There are a few things that are important to note. One is that with a START_TIME Time Step Alignment, based on the Time Step Interval that you choose, it is possible to create a time step at the end of the space-time cube that does not have data across the entire span of time. In the example above, you'll notice that 9/13 and 9/14 are included in the last time step even though no data exists after 9/12. These empty days are part of the time step, but have no data associated with them. This can bias your results because it will appear that the temporally biased time step has significantly less points than other time steps, which is in fact an artificial result of the aggregation scheme. The report indicates whether there is temporal bias in the first or last time step. In this case, 2 out of the 3 days in the last time step have no data, so the temporal bias would be 66%. This is particularly problematic when choosing a START_TIME Time Step Alignment because analyses that are focused on the most recent data can be significantly impacted. The solution would be to provide data that is divided evenly by the Time Step Interval so that no time periods are biased. You can do this by creating a selection set of the data and that excludes the part of the point dataset that falls outside of what you would like to be the last time period. In this example, selecting all data except for those that fall after 9/11 would solve the problem. You could also choose to cut 2 days from the beginning of the dataset, which would also lead to the data falling evenly within the time steps. The report shows the time span of the first and last time steps, and that information can be used to determine where to make the cutoff.
It is also important to note that if, in the process of moving forward in time, the final time step happened to land exactly on the last data point as its end, that final data point would not be included in that bin. This is because with a START_TIME Time Step Alignment each bin includes the first date in a given bin, yet goes forward to but does not include the last date in that bin. So, in this case an additional bin would have to be added to ensure that the last data point was included.
A REFERENCE_TIME Time Step Alignment allows you to ensure that a specific date marks the beginning or end of one of the time steps in the cube.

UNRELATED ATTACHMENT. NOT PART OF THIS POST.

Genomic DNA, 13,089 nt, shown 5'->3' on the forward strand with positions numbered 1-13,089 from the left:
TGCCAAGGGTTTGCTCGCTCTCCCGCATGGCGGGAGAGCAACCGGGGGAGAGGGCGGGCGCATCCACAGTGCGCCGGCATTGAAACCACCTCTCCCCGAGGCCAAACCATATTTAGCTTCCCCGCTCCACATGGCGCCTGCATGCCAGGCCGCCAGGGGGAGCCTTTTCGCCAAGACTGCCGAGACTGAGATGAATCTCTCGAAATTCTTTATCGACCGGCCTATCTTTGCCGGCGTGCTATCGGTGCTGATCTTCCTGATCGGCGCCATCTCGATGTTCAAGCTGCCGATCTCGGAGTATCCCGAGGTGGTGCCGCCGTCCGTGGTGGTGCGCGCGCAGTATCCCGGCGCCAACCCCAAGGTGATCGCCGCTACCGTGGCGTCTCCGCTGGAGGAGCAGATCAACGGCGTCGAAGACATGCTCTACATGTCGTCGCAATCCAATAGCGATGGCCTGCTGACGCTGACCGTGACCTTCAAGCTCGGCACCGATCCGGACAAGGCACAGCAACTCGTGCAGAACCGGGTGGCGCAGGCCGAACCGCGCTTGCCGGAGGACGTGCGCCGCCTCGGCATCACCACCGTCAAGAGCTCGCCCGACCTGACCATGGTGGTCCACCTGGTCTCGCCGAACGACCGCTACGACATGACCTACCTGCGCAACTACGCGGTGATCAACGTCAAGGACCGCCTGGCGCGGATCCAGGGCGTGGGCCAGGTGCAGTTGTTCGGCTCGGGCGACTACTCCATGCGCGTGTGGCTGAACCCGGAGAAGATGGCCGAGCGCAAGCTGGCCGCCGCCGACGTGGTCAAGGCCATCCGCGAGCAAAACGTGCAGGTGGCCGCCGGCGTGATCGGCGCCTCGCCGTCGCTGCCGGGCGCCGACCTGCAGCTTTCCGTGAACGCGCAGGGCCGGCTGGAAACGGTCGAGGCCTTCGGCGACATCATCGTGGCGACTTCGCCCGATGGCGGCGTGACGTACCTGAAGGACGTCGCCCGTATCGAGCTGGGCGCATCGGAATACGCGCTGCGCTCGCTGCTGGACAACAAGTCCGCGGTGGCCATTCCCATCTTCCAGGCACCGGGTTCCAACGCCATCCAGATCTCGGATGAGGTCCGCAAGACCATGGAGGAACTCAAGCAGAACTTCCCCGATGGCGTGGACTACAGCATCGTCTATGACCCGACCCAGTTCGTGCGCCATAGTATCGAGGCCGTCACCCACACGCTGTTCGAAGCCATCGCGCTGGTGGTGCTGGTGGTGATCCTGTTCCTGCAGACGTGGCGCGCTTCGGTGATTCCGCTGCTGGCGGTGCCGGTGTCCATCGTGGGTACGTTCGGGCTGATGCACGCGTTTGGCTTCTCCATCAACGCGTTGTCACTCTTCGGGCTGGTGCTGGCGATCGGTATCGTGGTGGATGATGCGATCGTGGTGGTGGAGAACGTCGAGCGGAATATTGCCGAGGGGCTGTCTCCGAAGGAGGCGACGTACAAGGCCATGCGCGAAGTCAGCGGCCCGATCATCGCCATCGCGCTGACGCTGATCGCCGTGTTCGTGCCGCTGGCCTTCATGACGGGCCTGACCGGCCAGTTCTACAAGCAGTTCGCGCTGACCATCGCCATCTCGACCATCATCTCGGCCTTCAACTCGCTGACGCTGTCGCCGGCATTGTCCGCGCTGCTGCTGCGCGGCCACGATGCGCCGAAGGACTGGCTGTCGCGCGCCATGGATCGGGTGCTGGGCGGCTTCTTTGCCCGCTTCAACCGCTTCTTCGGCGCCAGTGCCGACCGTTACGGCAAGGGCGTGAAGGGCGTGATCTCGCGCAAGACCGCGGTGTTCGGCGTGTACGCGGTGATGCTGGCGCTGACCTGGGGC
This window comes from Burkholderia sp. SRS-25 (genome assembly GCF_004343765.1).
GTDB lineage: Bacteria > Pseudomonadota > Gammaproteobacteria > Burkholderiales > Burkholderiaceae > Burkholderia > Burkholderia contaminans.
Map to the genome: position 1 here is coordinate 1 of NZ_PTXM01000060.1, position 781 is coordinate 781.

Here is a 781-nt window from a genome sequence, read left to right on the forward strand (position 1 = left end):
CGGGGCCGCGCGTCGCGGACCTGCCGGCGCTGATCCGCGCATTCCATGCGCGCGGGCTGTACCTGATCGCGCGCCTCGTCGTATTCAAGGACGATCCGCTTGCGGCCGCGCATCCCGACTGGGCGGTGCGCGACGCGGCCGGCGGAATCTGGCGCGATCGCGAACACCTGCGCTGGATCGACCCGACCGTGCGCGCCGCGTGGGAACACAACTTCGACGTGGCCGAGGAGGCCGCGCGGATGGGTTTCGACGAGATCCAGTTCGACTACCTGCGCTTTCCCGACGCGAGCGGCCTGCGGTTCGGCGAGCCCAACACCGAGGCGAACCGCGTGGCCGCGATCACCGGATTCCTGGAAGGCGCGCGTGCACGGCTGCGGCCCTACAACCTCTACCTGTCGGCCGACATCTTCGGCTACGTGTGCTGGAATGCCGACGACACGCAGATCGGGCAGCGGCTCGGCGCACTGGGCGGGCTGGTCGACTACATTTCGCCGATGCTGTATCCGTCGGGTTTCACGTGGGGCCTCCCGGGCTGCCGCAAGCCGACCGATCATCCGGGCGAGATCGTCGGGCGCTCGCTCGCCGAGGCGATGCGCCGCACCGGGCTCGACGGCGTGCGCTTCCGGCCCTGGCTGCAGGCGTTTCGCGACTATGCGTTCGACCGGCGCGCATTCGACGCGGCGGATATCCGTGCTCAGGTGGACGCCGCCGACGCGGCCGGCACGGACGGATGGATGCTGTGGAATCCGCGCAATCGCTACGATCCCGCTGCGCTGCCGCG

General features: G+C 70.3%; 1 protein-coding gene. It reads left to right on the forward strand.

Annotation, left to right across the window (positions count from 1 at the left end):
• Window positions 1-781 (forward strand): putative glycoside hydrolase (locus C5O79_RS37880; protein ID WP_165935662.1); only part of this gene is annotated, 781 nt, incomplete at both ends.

When you choose a REFERENCE_TIME that falls after the extent of the dataset, at the last data point, or in the middle of the dataset, it will be treated as the last data point of a time step and all other bins on either side will be created using an Time Step Alignment until all of the data is covered, as illustrated below.
When you choose a REFERENCE_TIME that falls before the extent of the dataset or at the first data point, it will be treated as the first data point of a time step and all other time steps on either side will be created using a START_TIME Time Step Alignment until all of the data is covered, as illustrated below.
Note that choosing a REFERENCE_TIME before or after the extent of your data has the potential to create empty or partially empty bins, which can bias your analysis.
Choosing to use a Template Cube allows you to use a consistent spatial extent and Time Step Interval while analyzing different datasets. For example, you might use last year's space-time cube as a Template Cube once the next year's data is acquired, as this will ensure consistency in both the spatial extent and the Time Step Interval being used, while allowing the cube to extend to cover the new data. You might also use the space time cube for one type of incident as the Template Cube for analyzing another type of incident, to ensure that a comparison of analysis results is valid.